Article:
Responsible financial management means creating good Value for Money for our customers and our organisations. But what does that mean and how can we achieve it?
We usually find out at an early age the sad truth of Oscar Wilde’s quip that a cynic is “a man who knows the price of everything and the value of nothing.” When our pocket money runs out and we find ourselves with very little to show for it, we’ve learnt a valuable economic lesson: that, in the words of a more contemporary trader in bon mots, Warren Buffett, "Price is what you pay. Value is what you get.”
In strict economic terms, value is the measurement of the benefit an individual or a company gets from a product or service. It might be about the maximum amount of money that someone is willing to pay (the price) or the minimum amount we expend on producing that product or service in the first place (the cost). We say things like “That’s good value” when we perceive that we’re getting a good deal, perhaps even stealing a march over the person or organisation we’re transacting with.
In business terms, though, the idea of value has become more finessed, acknowledging that there are other factors at play when we look to secure and offer value for ourselves and others. The term Value for Money has even earned its own acronym: VfM.
Value for Money (VfM)
In these terms, Value for Money is just not about achieving the lowest price or cost. Rather, it’s about achieving the optimum combination of a number of factors - not just cost or price, but also things like quality and sustainability – to achieve defined outcomes. The UK’s Audit Office describes good value for money as “the optimal use of resources to achieve the intended outcomes”, with optimal expressed as “the most desirable possible given expressed or implied restrictions or constraints”.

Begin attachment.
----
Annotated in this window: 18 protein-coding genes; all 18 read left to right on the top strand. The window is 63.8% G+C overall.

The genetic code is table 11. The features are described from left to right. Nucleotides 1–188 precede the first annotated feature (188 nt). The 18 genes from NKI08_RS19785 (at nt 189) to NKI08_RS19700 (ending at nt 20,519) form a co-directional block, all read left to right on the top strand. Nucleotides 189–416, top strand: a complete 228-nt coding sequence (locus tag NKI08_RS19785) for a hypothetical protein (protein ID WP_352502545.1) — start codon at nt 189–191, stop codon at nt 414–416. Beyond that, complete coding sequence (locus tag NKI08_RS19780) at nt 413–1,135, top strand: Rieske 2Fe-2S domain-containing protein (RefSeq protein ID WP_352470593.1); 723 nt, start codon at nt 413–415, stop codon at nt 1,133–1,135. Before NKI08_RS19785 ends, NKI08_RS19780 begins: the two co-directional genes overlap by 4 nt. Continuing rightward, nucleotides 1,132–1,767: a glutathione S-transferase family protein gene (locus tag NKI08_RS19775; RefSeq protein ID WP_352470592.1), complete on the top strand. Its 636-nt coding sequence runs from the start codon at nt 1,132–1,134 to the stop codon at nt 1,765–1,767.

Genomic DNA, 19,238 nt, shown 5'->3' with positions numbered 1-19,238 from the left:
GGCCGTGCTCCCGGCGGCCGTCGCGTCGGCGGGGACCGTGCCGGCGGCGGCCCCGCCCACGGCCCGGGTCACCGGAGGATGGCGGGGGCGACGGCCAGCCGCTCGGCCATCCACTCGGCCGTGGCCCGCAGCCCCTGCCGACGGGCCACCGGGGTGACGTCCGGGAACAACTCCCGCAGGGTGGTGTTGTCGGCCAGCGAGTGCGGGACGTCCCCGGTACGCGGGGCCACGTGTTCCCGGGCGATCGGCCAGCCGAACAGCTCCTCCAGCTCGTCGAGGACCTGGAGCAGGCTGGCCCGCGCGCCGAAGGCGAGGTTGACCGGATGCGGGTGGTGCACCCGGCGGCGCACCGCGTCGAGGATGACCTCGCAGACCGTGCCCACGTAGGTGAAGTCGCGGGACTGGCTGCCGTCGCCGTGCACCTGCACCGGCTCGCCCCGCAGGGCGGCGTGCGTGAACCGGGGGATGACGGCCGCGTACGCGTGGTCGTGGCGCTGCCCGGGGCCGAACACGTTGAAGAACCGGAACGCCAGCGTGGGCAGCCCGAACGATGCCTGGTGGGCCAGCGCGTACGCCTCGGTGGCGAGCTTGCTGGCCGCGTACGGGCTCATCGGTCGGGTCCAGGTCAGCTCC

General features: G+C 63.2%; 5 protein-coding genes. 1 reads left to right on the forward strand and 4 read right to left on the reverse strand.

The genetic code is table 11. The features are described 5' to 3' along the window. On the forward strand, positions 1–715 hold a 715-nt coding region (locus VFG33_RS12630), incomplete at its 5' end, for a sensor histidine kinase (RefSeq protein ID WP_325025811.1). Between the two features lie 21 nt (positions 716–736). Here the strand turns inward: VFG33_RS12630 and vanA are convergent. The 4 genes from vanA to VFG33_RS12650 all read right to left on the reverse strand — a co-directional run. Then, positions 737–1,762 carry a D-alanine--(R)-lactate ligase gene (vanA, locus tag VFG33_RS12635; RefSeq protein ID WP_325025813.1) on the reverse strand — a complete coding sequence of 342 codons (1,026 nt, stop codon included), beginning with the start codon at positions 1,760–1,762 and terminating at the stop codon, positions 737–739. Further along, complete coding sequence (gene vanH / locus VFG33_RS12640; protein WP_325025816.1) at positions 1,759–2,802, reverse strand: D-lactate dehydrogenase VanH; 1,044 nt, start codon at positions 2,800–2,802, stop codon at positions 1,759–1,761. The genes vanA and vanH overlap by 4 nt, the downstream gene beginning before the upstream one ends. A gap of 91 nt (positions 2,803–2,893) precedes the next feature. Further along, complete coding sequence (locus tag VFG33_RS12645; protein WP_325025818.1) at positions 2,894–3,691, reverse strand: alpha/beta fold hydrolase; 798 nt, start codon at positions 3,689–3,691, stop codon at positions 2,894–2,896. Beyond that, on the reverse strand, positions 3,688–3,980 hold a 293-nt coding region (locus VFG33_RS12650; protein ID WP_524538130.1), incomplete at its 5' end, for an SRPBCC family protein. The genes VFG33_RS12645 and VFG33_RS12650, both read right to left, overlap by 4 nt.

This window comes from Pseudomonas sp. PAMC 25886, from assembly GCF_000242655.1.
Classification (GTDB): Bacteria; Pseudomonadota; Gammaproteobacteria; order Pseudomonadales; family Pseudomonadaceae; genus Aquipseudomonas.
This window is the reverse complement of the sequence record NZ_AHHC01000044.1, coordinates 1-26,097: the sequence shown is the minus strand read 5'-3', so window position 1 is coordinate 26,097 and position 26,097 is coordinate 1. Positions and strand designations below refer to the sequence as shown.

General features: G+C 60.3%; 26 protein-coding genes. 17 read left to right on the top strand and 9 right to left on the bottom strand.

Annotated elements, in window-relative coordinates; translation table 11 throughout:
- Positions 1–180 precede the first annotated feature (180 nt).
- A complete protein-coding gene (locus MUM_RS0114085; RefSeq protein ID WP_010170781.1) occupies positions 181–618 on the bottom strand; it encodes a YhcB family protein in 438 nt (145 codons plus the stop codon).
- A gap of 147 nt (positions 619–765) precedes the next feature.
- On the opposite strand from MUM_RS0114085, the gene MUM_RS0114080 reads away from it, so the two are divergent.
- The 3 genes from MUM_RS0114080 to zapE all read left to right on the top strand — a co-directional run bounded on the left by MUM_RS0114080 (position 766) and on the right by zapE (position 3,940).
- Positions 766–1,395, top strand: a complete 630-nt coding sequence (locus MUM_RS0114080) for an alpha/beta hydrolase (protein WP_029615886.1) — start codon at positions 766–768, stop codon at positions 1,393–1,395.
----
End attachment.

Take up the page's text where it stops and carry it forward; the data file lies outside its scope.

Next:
It’s also often described in terms of the ‘three Es’: economy, efficiency and effectiveness:
Economy: obtaining the appropriate quantity and quality of resources at the lowest cost possible; optimising the resources (inputs) which an organisation uses (doing things cost-effectively)
Efficiency: maximising the output generated from units of resource used; optimising the process by which inputs are turned into outputs (doing things the right way)
Effectiveness: the extent to which objectives are met (doing the right things).
VfM asks us to look at the economy of how we use our resources to create inputs; the efficiency of how we translate those inputs into outputs and how effective those outputs are at driving outcomes.
The concept doesn’t just apply to what we buy ourselves. It also applies to the products and services we deliver to our customers.
Achieving VfM in both areas not only helps our organisation to operate efficiently and effectively. It also plays a vital role in generating customer satisfaction and creating profitable and sustainable organisations.